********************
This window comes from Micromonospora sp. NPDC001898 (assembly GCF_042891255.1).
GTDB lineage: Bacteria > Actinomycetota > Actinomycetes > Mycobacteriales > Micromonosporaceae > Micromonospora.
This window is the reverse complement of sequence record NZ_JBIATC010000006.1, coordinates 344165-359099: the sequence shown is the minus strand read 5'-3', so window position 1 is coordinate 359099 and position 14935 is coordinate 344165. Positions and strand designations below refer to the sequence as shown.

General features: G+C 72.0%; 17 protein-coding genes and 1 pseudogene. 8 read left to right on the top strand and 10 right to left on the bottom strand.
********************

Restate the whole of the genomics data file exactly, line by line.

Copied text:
This window comes from Micromonospora sp. NPDC001898 (assembly GCF_042891255.1).
GTDB lineage: Bacteria > Actinomycetota > Actinomycetes > Mycobacteriales > Micromonosporaceae > Micromonospora.
This window is the reverse complement of sequence record NZ_JBIATC010000006.1, coordinates 344165-359099: the sequence shown is the minus strand read 5'-3', so window position 1 is coordinate 359099 and position 14935 is coordinate 344165. Positions and strand designations below refer to the sequence as shown.

General features: G+C 72.0%; 17 protein-coding genes and 1 pseudogene. 8 read left to right on the top strand and 10 right to left on the bottom strand.